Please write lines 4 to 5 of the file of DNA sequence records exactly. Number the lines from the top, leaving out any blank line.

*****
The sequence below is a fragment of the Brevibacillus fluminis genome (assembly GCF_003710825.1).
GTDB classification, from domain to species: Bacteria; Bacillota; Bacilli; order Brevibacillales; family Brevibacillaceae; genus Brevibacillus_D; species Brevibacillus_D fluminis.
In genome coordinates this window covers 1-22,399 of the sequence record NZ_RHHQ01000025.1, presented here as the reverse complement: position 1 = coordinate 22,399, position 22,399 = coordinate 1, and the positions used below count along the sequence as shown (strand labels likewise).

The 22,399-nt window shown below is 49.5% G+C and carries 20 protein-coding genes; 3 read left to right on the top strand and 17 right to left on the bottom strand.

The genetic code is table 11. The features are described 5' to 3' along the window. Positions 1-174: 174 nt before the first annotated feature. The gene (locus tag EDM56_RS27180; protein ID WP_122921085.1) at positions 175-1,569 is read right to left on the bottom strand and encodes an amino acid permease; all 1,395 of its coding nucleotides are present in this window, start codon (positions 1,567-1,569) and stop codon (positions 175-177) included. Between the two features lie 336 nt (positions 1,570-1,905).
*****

The 22,399-nt window shown below is 49.5% G+C and carries 20 protein-coding genes; 3 read left to right on the top strand and 17 right to left on the bottom strand.

The genetic code is table 11. The features are described 5' to 3' along the window. Positions 1-174: 174 nt before the first annotated feature. The gene (locus tag EDM56_RS27180; protein ID WP_122921085.1) at positions 175-1,569 is read right to left on the bottom strand and encodes an amino acid permease; all 1,395 of its coding nucleotides are present in this window, start codon (positions 1,567-1,569) and stop codon (positions 175-177) included. Between the two features lie 336 nt (positions 1,570-1,905).